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How To Throw A Proper Tea Party

 

I have been thinking lately about tea parties. Wouldn’t it be fun to host a tea party? Partially my never-ending obsession with all things Jane Austen is to blame, but also I have decided it is my new-found mission to bring back old school etiquette and formality to current society (don’t you sometimes wish your guy friends stood up when you left the room ever?).

When you think of tea parties today you think of little girls in opera length gloves and tutus (or, Michele Bachmann), yes? Which is a shame, because actually a tea party is a rather formal, elegant affair indeed, with innumerable rules and requirements and all kinds of stately airs, and oh the possibility for pratfalls and speaking out of turn and being all Elizabeth Bennett-y is too delicious to pass up!  I know you feel me on this.

After the jump, how to throw an elegant, fancy, proper tea party. You’re going to be so excited to stock up on those little cubes of sugar and cut off all your sandwich crusts after this, I just know it!


  • ISSUE INVITATIONS 1 of 16
    ISSUE INVITATIONS
    The formality of your invites will depend largely on the formality of your event. For kicks, let's say this is a traditional Victorian tea party: in which case, you'll elect to send a handwritten note on a tea card, which is a notecard specially embossed with images of English roses, tea sets, and other lady-like paraphernalia. The number of invitees depends on your capabilities as a hostess, but I'd start small, say, three to five guests.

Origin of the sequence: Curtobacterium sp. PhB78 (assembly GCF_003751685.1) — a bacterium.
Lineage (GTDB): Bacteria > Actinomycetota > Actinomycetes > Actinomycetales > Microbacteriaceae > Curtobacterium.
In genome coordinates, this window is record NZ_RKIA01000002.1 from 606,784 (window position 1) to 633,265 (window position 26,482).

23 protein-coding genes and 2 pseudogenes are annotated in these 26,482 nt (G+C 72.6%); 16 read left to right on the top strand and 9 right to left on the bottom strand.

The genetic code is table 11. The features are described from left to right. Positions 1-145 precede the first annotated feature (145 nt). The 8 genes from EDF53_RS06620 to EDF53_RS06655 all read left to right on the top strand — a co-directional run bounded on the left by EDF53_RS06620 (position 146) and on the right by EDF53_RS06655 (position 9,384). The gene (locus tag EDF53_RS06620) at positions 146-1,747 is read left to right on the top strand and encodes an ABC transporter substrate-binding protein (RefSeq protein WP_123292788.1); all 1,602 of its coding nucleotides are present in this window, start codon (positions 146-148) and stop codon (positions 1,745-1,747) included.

• SET THE TABLE 2 of 16
    SET THE TABLE
    Almost more important than the tea itself is the table setting. Traditionally, a white linen or lace table cloth is used.
  • SET THE TABLE 3 of 16
    SET THE TABLE
    Treats and desserts and tea sandwiches are to be laid out on the table before guests arrive.
  • PRESENT THE DRINKS 4 of 16
    PRESENT THE DRINKS
    Your tea is to be carried in on a tray, one tray for each end of the table (three trays for a larger table), with cups and saucers set to the left of the tray. Drinks are poured with the right hand into the cup and saucer held by the left.
  • INSIDE THE TEA POT 5 of 16
    INSIDE THE TEA POT
    You will want both a tea pot of boiling water with an assortment of tea bags, and a full pot of your favorite tea already brewed (use loose leaf tea for best results). While it is more traditional to offer only the first, I do think it is a nice nod to the differing tastes to allow for both (besides, tea isn't what it used to be, culturally, so I am sure you won't offend anyone with your tea bags!)
  • DON’T FORGET THE EXTRAS 6 of 16
    DON'T FORGET THE EXTRAS
    You will need a cream pitcher, a sugar bowl, a honey pot and tray of lemon wedges, as well as sugar alternatives such as Splenda. One set per tea tray.
  • USE THE GOOD STUFF! 7 of 16
    USE THE GOOD STUFF!
    Now is not the time to be stingy with the antiques! If your tea cups and saucers are mismatched, all the better, in my opinion.
  • ON TEA BAGS 8 of 16
    ON TEA BAGS